PARIS — Maybe someday a meteor will hit our fair planet, the solar system will enter an electromagnetic field, or the art market for Andy Warhols will collapse and trigger a domino line of economic downfall. However it goes, the world as we know it will someday end, and for Hiroshi Sugimoto there is nothing right now that is more inspiring.
“In this restricted present, the only field in which my dreams can still unfold is the future, its form not yet being fixed,” he writes in his introduction to Aujourd’hui le monde est mort (Lost Human Genetic Archive), which opened last month at the Palais de Tokyo in Paris as part of its current L’État du Ciel cycle of exhibitions.
“Imagining the worst conceivable tomorrows gives me tremendous pleasure at the artistic level. The darkness of the future lights up my present and foreknowledge of a coming end guarantees my happiness in living today,” he continues.
Unlike his well-known photographs that capture a striking starkness in natural history dioramas, empty American movie palaces, and the sharp horizon where the ocean meets the sky, the exhibition is all clutter and chaos. Corrugated metal worn with rust makes up the walls where there isn’t exposed brick, treasures and trash from Sugimoto’s own collection are crowded in glass cases and meandering rooms, and if you enter the exhibition after sunset you are given a flashlight. No fixed electric lights are used, some of a skylight has even been crashed open by a supposed meteor. And everywhere, the world has just ended.
“Today the world died. Or maybe yesterday.” That’s how each of the staged “scenarios” begins for moments representing the end of a character’s world, echoing Camus’ The Stranger, which begins: “Aujourd’hui, Maman est morte. Ou peut-être hier, je ne sais pas” (“Today, Mother is dead. Or maybe yesterday, I don’t know.”).
Curated by Akiko Miki, the exhibition embraces the perishing of our world instead of our mother, or maybe the same thing if you’re feeling existential in the being and nothingness of the space (wrong philosopher in that reference, but it’s all ideological free game in Sugimoto’s Palais de Tokyo world).
It’s a highly enjoyable experience, albeit frustrating if you’re the cohesive type, as there’s no way to grasp every detail of the large-scale installation in one go. My first walk through the exhibition I was exhausted by the exhibition texts (in both French and English) written “in a trembling handwriting,” and then later as the sun set my museum-issued flashlight only cast the weaving cursive in a yellow glow difficult to decipher. Yet the wandering in Sugimoto’s ruin reminded me of real abandoned spaces I’ve entered, where you find these little scraps of the people who have departed to decipher imperfectly what made them leave. Here the voice of a “comparative religion scholar” who perished in the wake of a meteorite is alongside a wine bottle below Sugimoto’s photographs of the “Last Supper” at Madame Tussauds, streaked by the Hurricane Sandy floods. A note from a “contemporary artist” is next to a row of empty Campbell soup cans “aged on the balcony of the artist’s studio,” representing a devastating Warhol market crash, and a 13th century statue of Raijin the thunder-god cavorts before Sugimoto’s 2009 lightning field photographs.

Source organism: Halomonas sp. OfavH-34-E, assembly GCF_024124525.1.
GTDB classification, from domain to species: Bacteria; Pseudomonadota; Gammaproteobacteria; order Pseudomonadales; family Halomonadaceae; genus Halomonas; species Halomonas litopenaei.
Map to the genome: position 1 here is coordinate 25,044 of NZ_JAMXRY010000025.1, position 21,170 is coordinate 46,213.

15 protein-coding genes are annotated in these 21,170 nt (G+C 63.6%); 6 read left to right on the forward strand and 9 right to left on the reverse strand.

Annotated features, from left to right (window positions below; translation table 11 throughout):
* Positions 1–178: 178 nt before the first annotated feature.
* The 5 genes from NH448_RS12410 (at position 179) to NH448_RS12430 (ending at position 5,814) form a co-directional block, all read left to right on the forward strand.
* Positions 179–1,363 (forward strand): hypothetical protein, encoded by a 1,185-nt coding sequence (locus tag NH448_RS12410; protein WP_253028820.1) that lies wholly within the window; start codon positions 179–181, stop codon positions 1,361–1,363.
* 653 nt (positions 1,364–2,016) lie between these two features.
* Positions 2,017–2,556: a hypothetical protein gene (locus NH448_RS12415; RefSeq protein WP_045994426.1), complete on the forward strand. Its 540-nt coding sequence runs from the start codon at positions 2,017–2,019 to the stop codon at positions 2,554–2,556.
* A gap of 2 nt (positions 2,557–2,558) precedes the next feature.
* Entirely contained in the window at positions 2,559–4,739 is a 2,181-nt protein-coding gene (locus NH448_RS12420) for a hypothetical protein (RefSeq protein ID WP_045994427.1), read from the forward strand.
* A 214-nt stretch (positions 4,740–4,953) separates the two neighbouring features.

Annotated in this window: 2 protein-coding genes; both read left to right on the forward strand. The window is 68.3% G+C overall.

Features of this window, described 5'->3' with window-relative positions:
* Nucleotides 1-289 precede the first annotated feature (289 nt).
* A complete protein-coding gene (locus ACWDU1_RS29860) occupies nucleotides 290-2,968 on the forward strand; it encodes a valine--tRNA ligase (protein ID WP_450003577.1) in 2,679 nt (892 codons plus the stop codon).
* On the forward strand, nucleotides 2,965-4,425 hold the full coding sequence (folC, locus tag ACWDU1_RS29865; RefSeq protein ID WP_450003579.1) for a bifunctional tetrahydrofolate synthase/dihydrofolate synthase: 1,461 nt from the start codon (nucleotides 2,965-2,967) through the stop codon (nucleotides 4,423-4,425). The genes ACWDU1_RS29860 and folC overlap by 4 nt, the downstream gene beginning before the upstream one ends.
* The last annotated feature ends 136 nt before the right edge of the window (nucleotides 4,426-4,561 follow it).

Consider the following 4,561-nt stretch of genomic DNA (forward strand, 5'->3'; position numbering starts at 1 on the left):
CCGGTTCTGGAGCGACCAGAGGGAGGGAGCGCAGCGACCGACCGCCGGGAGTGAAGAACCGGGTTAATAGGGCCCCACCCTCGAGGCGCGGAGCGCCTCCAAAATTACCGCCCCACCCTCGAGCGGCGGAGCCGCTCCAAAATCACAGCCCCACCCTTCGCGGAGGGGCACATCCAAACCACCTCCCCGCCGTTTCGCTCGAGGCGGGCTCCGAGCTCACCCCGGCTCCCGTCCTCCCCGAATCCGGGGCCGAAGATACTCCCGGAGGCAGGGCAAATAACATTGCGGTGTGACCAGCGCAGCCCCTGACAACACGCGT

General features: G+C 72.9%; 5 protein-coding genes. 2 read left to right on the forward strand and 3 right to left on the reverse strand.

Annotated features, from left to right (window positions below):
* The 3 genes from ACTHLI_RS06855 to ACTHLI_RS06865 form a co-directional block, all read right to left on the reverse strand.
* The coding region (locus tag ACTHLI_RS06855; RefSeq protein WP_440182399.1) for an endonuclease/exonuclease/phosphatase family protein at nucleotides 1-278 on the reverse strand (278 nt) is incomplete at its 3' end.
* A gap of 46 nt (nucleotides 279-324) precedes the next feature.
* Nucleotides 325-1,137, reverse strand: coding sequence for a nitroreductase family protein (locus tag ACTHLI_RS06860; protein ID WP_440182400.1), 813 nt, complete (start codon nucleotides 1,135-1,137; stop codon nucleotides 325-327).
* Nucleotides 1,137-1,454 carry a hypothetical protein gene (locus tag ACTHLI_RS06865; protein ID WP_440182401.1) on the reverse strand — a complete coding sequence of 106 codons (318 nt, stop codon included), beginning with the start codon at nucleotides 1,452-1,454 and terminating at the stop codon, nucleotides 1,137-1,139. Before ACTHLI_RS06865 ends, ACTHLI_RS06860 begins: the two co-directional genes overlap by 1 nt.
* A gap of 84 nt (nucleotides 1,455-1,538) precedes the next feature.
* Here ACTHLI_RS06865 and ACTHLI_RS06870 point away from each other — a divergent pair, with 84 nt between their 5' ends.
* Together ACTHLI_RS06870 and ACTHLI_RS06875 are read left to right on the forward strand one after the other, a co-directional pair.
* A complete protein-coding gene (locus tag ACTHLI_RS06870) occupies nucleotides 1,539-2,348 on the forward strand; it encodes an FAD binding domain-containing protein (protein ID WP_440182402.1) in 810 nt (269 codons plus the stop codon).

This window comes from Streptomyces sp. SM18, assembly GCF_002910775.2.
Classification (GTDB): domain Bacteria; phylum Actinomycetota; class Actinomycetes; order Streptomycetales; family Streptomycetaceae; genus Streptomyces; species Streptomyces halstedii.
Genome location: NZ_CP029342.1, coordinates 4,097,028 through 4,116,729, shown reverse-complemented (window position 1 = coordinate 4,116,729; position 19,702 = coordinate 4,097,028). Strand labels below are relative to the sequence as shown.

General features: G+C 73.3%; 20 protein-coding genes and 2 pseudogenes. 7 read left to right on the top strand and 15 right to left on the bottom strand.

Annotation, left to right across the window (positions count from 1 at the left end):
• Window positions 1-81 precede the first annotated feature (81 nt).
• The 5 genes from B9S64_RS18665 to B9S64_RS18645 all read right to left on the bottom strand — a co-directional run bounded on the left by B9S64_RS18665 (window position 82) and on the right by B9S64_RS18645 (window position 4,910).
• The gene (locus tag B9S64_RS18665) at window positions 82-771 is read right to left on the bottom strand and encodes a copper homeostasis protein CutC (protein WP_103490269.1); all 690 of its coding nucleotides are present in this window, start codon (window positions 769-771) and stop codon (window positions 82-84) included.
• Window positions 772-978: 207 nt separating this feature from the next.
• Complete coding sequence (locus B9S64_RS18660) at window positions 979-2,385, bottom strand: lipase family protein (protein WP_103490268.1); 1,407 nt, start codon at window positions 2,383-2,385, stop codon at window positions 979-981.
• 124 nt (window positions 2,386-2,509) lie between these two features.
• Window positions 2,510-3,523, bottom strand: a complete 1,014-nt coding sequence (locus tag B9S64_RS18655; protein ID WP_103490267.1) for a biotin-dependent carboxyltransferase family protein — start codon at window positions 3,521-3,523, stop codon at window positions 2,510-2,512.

Then there is the taxidermy parrot that wails out creepy music and a croak of “Aujourd’hui, le monde est mort” (“Today, the world has died”) and “Such a wonderful feeling I’m dying” when you approach, a mummified mannequin representing a beautiful sci-fi hermaphrodite race of the future, a casket lift holding a giant phallic object, and a Duchamp-inspired Japanese sex doll posed before a photograph of a forest, as if you’ve been brought through the keyhole of that unsettling installation and found in the end it is much less illicit but just as upsetting.
It’s a relief to finally escape the chorus of the damned and find yourself brought down a metal corridor to Sugimoto’s photographs of the sea. But he has one last trick to haunt before you step from the apocalypse, printed in a clear computer-made font on a small label on the wall:
“4.6 billion years have passed since the solar system began. The seven thousand years of human civilisation was but the blink of an eye. The third planet from the sun still has plenty of water, as if nothing had happened.”
Except in the waste of humanity, Sugimoto has imagined this wake of objects, a whimper of the absurdities of existence in the final bang.
Hirisho Sugimoto: Aujourd’hui le monde est mort (Lost Human Genetic Archive) continues through September 7 at the Palais de Tokyo (13 Avenue du Président Wilson, 16th Arrondissement, Paris).
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